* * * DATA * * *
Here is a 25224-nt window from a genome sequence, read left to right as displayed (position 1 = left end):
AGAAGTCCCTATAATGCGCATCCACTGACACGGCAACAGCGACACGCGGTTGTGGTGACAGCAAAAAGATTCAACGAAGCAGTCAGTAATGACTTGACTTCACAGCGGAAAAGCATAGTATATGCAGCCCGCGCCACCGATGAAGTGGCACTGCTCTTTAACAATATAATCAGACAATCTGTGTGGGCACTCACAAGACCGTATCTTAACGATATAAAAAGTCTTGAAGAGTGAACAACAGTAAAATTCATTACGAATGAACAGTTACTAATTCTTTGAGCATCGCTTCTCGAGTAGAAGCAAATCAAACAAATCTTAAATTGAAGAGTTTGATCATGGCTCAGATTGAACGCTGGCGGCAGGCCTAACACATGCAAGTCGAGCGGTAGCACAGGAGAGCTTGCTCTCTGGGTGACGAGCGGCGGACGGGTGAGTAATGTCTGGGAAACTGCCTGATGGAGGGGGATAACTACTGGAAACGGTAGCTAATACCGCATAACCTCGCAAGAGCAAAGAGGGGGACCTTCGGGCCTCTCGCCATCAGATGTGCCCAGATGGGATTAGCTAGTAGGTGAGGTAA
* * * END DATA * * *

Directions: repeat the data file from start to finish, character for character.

Here is a 25224-nt window from a genome sequence, read left to right as displayed (position 1 = left end):
AGAAGTCCCTATAATGCGCATCCACTGACACGGCAACAGCGACACGCGGTTGTGGTGACAGCAAAAAGATTCAACGAAGCAGTCAGTAATGACTTGACTTCACAGCGGAAAAGCATAGTATATGCAGCCCGCGCCACCGATGAAGTGGCACTGCTCTTTAACAATATAATCAGACAATCTGTGTGGGCACTCACAAGACCGTATCTTAACGATATAAAAAGTCTTGAAGAGTGAACAACAGTAAAATTCATTACGAATGAACAGTTACTAATTCTTTGAGCATCGCTTCTCGAGTAGAAGCAAATCAAACAAATCTTAAATTGAAGAGTTTGATCATGGCTCAGATTGAACGCTGGCGGCAGGCCTAACACATGCAAGTCGAGCGGTAGCACAGGAGAGCTTGCTCTCTGGGTGACGAGCGGCGGACGGGTGAGTAATGTCTGGGAAACTGCCTGATGGAGGGGGATAACTACTGGAAACGGTAGCTAATACCGCATAACCTCGCAAGAGCAAAGAGGGGGACCTTCGGGCCTCTCGCCATCAGATGTGCCCAGATGGGATTAGCTAGTAGGTGAGGTAA